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Saint-Exupery, Antoine de

Category: Explorer or adventurer

Antoine de Saint-Exupery was born in 1900 and was educated at a Jesuit college at Le Mans, and at the college of Saint Jean in Fribourg. In 1921, he entered the  French Air Force, qualified as a pilot, and flew in Morocco and France until his demobilisation in 1923.  He returned to North Africa as a member of the Air Mail Service, and there wrote Courrier Sud, published in 1929.  After acting as a director of the Argentine Air Mail Service, he returned to Paris in 1931 and published Vol de nuit, which established his literary reputation.   So far so good, but this somewhat dry explanation [from his books] scarcely covers how exciting and adventurous his life was.  Let me take as an example his description of one of his fellow pilots

Wind, Sand and Stars
Mermoz and his mechanic had been forced down at an altitude of twelve thousand feet on a tableland at whose edges the mountain dropped sheer on all sides. For two mortal days they hunted a way off this plateau. But they were trapped.  Everywhere the same sheer drop. And so they played their last card.  Themselves still in it, they sent the plane rolling and bouncing down an incline over the rocky ground until it reached the precipice, went off into air, and dropped. In falling, the plane picked up enough speed to respond to the controls. Mermoz was able to tilt its nose in the direction of a peak, sweep over the peak, and, while the water spurted through all the pipes burst by the night frost, the ship already disabled after only seven minutes of flight, he saw beneath him like a promised land the Chilean plain.
And the next day he was at it again.

The observations I have for him principally come from his desert adventures, when he was forced to land or crashed.  Whilst trying to break the record from Paris to Saigon, he crashed in the African desert and nearly died of thirst. The story of how he was rescued by an Arab is told in Terre des hommes (Wind, Sand and Stars, 1939).  It is from this book I have obtained quotes of his experiences.

The observations are a complex mixture of vision and hallucination,  however, this alone does not describe the change that took place as a result of his experiences in the desert, when he was very close to dying.  As a consequence of this, he became a deeply spiritual man, capable of writing books that are a form of poetry turned to prose.  If one can have wisdom, philosophical thought and poetry blended into books, Antoine de saint Exupery has achieved it.  And he achieved it to perfection in le Petit Prince – a story that can be read superficially by adults and understood at the correct level by children.  Let me give you some examples....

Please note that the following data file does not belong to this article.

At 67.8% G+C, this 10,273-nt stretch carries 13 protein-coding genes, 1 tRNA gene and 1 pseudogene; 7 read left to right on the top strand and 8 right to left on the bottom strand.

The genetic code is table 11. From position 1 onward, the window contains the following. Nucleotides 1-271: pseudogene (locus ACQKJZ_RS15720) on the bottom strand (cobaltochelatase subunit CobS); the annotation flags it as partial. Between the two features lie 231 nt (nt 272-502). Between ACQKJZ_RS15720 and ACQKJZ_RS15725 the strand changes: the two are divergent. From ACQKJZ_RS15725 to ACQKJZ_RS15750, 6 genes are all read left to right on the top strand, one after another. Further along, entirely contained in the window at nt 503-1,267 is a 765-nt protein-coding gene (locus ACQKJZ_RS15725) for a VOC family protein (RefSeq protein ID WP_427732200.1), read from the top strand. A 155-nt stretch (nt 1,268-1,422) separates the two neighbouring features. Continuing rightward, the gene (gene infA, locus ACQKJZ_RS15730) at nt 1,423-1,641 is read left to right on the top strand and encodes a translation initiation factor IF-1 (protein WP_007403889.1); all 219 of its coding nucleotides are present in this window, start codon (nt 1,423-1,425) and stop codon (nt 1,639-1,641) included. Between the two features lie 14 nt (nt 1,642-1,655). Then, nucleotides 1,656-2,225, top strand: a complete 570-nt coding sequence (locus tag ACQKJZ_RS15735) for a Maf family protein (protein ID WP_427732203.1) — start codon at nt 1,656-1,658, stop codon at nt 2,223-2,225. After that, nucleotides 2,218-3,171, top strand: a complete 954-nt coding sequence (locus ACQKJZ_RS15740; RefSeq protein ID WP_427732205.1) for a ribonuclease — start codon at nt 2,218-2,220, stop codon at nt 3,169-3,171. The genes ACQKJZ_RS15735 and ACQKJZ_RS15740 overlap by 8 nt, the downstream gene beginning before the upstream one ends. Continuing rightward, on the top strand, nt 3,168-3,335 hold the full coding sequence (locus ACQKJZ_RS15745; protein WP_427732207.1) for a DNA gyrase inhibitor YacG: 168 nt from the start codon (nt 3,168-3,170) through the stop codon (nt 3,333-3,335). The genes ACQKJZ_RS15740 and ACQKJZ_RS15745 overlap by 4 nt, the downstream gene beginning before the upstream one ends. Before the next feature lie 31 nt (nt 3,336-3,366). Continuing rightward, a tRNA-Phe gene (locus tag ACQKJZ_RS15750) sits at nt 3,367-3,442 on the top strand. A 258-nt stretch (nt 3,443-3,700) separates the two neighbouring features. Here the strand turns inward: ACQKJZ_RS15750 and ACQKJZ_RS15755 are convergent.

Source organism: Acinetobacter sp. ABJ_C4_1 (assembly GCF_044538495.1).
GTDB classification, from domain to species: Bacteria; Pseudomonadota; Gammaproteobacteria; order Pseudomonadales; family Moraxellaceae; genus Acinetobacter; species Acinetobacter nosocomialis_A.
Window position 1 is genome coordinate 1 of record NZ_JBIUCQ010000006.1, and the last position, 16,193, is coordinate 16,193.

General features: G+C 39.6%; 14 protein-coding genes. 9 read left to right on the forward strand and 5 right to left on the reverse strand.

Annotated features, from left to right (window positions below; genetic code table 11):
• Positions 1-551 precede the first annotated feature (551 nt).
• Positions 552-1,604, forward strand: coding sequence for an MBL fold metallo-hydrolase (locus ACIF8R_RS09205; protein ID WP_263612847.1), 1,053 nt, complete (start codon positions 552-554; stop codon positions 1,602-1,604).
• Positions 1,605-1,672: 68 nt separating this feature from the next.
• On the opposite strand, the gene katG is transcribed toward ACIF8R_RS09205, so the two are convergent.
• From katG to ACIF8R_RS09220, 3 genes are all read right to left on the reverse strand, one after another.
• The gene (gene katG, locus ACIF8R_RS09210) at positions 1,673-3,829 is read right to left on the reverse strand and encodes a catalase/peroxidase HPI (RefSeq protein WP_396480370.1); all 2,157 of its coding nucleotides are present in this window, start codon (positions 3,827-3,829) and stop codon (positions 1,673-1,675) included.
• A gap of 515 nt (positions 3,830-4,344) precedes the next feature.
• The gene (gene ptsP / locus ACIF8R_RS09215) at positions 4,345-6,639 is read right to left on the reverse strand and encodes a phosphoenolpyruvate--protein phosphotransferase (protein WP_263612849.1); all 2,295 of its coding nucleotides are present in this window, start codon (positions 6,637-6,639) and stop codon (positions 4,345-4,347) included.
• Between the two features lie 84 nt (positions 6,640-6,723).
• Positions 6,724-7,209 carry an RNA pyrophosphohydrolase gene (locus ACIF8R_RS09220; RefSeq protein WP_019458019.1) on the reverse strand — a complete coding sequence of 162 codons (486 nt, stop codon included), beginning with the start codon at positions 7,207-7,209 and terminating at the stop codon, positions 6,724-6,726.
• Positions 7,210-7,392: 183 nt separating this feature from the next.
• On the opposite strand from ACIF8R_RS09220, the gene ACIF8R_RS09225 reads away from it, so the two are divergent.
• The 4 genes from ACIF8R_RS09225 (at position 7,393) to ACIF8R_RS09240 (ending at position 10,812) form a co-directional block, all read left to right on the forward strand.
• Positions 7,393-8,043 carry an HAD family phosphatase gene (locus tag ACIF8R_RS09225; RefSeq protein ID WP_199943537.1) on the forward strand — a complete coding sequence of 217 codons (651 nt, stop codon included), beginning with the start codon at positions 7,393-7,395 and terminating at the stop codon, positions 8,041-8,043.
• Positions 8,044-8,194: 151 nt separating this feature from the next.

Wind, Sand and Stars
There is an ancient myth about the image asleep in the block of marble until it is carefully disengaged by the sculptor. The sculptor must himself feel that he is not so much inventing or shaping the curve of breast or shoulder as delivering the image from its prison.  In this spirit do engineers, physicists concerned with thermodynamics, and the swarm of preoccupied draughtsmen tackle their work.
In appearance, but only in appearance, they seem to be polishing surfaces and refining away angles, easing this joint or stabilizing that wing, rendering these parts invisible so that in the end there is no longer a wing hooked to a framework but a form flawless in its perfection, completely disengaged from its matrix, a sort of spontaneous whole, its parts mysteriously fused together and resembling in their unity a poem.

And

Wind, Sand and Stars
One man in misery can disrupt the peace of a city.  It  is another of the miraculous things about mankind that there is no pain nor passion that does not radiate to the ends of the earth.  Let a man in a garret but burn with enough intensity and he will set fire to the world.

And

Wind, Sand and Stars
Newton did not 'discover' a law that lay hidden from man like the answer to a rebus. He accomplished a creative operation.  He founded a human speech which could express at one and the same time the fall of an apple and the rising of the sun.  Truth is not that which is demonstrable, but that which is ineluctable.

And

The Wisdom of sands
Love does not cause suffering, what causes it is the sense of ownership, which is love’s opposite.

During the Second World War he was a pilot and then fled to America when France fell. While there he wrote Pilote de guerre, Lettre d’un otage, and Le Petit Prince.  He returned to North Africa in 1943 and flew as a reconnaissance pilot for the American forces. On one of these flights he disappeared, probably having been shot down by a German fighter.

His book Flight to Arras is  also classified now as ‘a Modern Classic’.

“Below the sea of clouds lies eternity”

References

Le Petit Prince on youtube with subtitles

Observations

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